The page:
NEW YORK – New York City, hit early and and hit hard by the pandemic, remains under relatively strict lockdown, a particular burden for a city with such a large concentration of performing artists. While many European and a few U.S. opera companies and orchestras have been rehearsing and performing fresh material, sometimes for live audiences, New York’s large theaters have been dark for over a year, with orchestra members furloughed and companies reduced to streaming archived shows or earnest Zoom performances.
City theaters are now permitted to open with limited audiences, but most local companies can’t afford to operate at only one-third capacity. So for now, streaming remains the best practice, and in a city with a robust freelance scene, chamber music offers varied and flexible options, including easy social distancing.
Enter Cutting Edge Concerts, the annual new music series directed and curated by the multi-talented Victoria Bond — conductor, composer, educator, and stalwart of the New York music scene. Bond founded the series in 1998 as a showcase for works by living composers. Over the years, her eclectic programming has ranged from solo performances to large ensembles by composers both well established and lesser known. Last year’s series had to be canceled, but this spring, weary of ongoing pandemic restrictions and eager to resume concert life, she decided to forge ahead almost as usual, offering a pair of intriguing programs performed in the series’ regular home, the Thalia Theatre, 30 blocks up Broadway from Lincoln Center, still dark, and streamed live on YouTube without an audience.
The April 19 concert was a solo recital by Paul Barnes, a pianist, teacher, and chanter in the Greek Orthodox church in Lincoln, Neb. His repertoire has focused on contemporary works and music with a spiritual component. Barnes has a special affinity for the music of Philip Glass, with whom he became friends after a chance meeting in 1995 on a flight out of Nebraska. New music, spiritual inspiration, and Glass converged in the program titled “Immigrant Dreams,” though it might more appropriately have been called “Immigrant Prayers,” as all of the music was based on or inspired by Byzantine chant.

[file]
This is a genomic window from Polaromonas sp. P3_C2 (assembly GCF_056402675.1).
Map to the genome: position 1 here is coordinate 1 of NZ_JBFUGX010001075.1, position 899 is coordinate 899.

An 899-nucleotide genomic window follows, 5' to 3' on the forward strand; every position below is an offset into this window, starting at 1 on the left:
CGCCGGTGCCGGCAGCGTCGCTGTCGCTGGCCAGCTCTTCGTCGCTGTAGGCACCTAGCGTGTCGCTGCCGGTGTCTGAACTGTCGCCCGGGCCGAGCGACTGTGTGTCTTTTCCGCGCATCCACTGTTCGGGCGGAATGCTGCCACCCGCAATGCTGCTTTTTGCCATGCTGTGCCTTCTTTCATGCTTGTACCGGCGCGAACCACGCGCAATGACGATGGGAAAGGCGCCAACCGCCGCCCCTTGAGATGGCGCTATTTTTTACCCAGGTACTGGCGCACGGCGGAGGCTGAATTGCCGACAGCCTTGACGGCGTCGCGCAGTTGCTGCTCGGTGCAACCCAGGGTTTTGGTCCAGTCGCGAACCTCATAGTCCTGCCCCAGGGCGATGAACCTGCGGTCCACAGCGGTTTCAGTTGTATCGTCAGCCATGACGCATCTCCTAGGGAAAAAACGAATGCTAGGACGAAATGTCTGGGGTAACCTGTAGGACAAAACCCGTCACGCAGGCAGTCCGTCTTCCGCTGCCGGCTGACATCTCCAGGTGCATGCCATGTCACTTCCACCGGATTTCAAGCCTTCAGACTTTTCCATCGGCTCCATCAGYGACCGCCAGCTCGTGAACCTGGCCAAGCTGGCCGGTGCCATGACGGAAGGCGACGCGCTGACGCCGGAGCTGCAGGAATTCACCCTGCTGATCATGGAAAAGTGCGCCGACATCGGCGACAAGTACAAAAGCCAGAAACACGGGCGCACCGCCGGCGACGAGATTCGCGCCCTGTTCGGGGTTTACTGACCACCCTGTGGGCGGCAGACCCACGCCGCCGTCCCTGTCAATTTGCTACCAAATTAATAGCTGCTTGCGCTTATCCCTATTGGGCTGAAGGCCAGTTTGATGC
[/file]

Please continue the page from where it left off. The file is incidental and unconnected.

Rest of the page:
As at every Cutting Edge concert, Bond prefaced each piece with conversation with each composer, here relying on taped introductions from Ron Warren, a Native American composer and flutist, and composer David van Kampen in their absence, and with the performer. For this program, as Byzantine chant was the evening’s unifying element, she invited Barnes to explain the sources and context of each chant. Before each piece, the pianist also sang the liturgical chant or chants on which each composition was based (for all but the opening work). Accompanied by an iPad-controlled recording of a drone sung by monks, his penetrating, reedy baritone rang out hypnotically, gliding through the melismas of each antiphon or psalm to establish mode and mood before he sat down to play.